A few things have happened with the USA PATRIOT Act in the last week or so. The act was reauthorized, most of it indefinitely. Notably, Section 215 was changed somewhat and authorized for another four years. Library Journal has a blurb on how this affects libraries which is worth reading. I noticed that ALA President Michael Gorman had issued a statement about the reauthorization which had cycled off the main page of ALA by the following morning. I posted a note about this to the Council list (excellent archiving software that breaks all hyperlinks, huh?) and his response is back on the main page. Nothing on the main page of the Washington Office. Nothing on the main page of the Office for Intellectual Freedom, though both have fought against the USA PATRIOT Act since the beginning and do have a lot of information buried in their sites.
I was asked for a statement about the renewal and had been spending so much time with a close eyeball on my local Senators (who both voted against it) that I wasn’t entirely on top of it. You can hear a quickie interview with me on Moby Lives Radio (MP3 file). Suffice to say that I’m not mollified by the changes to Section 215 and I’m still concerned about this Act’s implications for the privacy of all library users.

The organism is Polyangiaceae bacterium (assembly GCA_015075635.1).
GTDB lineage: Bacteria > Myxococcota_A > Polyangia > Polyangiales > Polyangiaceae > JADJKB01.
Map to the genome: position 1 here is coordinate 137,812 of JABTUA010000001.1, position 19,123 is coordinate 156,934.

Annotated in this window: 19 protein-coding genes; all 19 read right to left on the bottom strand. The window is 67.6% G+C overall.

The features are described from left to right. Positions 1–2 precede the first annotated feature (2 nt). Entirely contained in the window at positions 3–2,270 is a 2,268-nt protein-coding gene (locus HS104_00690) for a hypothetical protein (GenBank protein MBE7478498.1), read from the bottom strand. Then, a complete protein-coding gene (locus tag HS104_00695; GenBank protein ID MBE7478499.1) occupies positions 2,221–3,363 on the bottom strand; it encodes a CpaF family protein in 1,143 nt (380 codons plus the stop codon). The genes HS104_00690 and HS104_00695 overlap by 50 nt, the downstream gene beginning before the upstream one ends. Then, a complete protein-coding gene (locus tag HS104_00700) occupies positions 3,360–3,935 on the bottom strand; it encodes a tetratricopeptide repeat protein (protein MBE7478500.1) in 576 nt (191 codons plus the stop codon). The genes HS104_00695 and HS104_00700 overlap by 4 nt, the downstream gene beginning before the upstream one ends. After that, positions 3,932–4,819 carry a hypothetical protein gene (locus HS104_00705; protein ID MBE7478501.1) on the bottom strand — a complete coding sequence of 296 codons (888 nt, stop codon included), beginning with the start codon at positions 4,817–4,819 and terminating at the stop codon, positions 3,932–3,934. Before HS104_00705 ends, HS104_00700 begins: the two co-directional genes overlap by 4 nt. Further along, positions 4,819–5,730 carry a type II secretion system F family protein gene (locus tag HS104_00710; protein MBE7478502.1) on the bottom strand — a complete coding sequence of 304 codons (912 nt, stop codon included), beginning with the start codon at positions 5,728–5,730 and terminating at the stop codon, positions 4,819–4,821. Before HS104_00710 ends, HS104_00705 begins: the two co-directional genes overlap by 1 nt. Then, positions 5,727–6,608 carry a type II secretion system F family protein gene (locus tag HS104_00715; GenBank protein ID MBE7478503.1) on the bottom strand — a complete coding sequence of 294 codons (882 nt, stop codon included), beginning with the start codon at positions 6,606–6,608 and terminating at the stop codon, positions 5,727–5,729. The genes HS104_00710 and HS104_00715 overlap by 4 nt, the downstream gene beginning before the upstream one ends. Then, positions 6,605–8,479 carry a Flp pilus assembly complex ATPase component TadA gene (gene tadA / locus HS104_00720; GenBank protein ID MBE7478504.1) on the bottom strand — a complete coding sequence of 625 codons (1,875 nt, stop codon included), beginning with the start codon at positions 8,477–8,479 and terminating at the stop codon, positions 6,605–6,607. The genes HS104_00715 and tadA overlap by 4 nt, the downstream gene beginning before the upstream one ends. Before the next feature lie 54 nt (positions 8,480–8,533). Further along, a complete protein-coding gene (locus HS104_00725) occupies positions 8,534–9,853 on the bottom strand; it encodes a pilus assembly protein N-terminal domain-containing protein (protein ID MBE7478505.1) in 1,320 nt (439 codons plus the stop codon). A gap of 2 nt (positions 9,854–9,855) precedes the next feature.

I’ve been messing a bit with possible commenting options. My apologies for people who saw non-functional comment links. This was in my inbox a few times whn I got back from a weekend trip to Western MA: At F.B.I., Frustration Over Limits on an Antiterror Law
One internal F.B.I. message, sent in October 2003, criticized the Office of Intelligence Policy and Review at the Justice Department, which reviews and approves terrorist warrants, as regularly blocking requests from the F.B.I. to use a section of the antiterrorism law that gave the bureau broader authority to demand records from institutions like banks, Internet providers and libraries.
“While radical militant librarians kick us around, true terrorists benefit from OIPR’s failure to let us use the tools given to us,” read the e-mail message, which was sent by an unidentified F.B.I. official. “This should be an OIPR priority!!!”
I’m sure it’s lousy to be one of the people who have to use and implement policies that are controversial and/or of questionable legality. However, the pullquote made me smile just the same.